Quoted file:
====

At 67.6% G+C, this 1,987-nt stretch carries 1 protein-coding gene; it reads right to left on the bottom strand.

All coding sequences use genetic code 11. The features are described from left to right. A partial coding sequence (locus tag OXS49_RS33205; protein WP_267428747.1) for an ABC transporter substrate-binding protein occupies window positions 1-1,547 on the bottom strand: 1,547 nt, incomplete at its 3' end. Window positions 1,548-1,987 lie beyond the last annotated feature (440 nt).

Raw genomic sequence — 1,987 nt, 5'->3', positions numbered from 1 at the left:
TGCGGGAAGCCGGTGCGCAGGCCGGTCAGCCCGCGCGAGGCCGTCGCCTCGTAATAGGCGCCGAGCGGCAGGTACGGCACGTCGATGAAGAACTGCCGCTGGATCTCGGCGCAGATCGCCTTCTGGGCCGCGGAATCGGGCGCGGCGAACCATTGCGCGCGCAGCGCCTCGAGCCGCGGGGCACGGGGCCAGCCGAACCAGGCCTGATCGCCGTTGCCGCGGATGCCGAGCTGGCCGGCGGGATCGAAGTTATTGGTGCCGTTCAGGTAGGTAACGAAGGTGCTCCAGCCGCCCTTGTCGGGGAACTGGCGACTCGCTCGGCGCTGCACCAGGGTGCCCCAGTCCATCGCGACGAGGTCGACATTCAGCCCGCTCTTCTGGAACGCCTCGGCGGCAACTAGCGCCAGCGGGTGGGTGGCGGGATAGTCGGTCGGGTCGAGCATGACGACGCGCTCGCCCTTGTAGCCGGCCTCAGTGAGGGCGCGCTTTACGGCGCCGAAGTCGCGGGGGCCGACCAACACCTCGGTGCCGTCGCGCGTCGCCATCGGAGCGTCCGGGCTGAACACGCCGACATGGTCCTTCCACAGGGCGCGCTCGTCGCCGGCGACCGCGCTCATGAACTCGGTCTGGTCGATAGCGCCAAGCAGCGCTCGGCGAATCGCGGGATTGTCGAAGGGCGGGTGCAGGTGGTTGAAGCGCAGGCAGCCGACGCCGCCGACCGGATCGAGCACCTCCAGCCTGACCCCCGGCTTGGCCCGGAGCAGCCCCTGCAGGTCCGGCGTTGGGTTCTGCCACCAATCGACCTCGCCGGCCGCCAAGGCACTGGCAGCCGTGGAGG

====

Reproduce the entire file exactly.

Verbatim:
At 67.6% G+C, this 1,987-nt stretch carries 1 protein-coding gene; it reads right to left on the bottom strand.

All coding sequences use genetic code 11. The features are described from left to right. A partial coding sequence (locus tag OXS49_RS33205; protein WP_267428747.1) for an ABC transporter substrate-binding protein occupies window positions 1-1,547 on the bottom strand: 1,547 nt, incomplete at its 3' end. Window positions 1,548-1,987 lie beyond the last annotated feature (440 nt).

Raw genomic sequence — 1,987 nt, 5'->3', positions numbered from 1 at the left:
TGCGGGAAGCCGGTGCGCAGGCCGGTCAGCCCGCGCGAGGCCGTCGCCTCGTAATAGGCGCCGAGCGGCAGGTACGGCACGTCGATGAAGAACTGCCGCTGGATCTCGGCGCAGATCGCCTTCTGGGCCGCGGAATCGGGCGCGGCGAACCATTGCGCGCGCAGCGCCTCGAGCCGCGGGGCACGGGGCCAGCCGAACCAGGCCTGATCGCCGTTGCCGCGGATGCCGAGCTGGCCGGCGGGATCGAAGTTATTGGTGCCGTTCAGGTAGGTAACGAAGGTGCTCCAGCCGCCCTTGTCGGGGAACTGGCGACTCGCTCGGCGCTGCACCAGGGTGCCCCAGTCCATCGCGACGAGGTCGACATTCAGCCCGCTCTTCTGGAACGCCTCGGCGGCAACTAGCGCCAGCGGGTGGGTGGCGGGATAGTCGGTCGGGTCGAGCATGACGACGCGCTCGCCCTTGTAGCCGGCCTCAGTGAGGGCGCGCTTTACGGCGCCGAAGTCGCGGGGGCCGACCAACACCTCGGTGCCGTCGCGCGTCGCCATCGGAGCGTCCGGGCTGAACACGCCGACATGGTCCTTCCACAGGGCGCGCTCGTCGCCGGCGACCGCGCTCATGAACTCGGTCTGGTCGATAGCGCCAAGCAGCGCTCGGCGAATCGCGGGATTGTCGAAGGGCGGGTGCAGGTGGTTGAAGCGCAGGCAGCCGACGCCGCCGACCGGATCGAGCACCTCCAGCCTGACCCCCGGCTTGGCCCGGAGCAGCCCCTGCAGGTCCGGCGTTGGGTTCTGCCACCAATCGACCTCGCCGGCCGCCAAGGCACTGGCAGCCGTGGAGG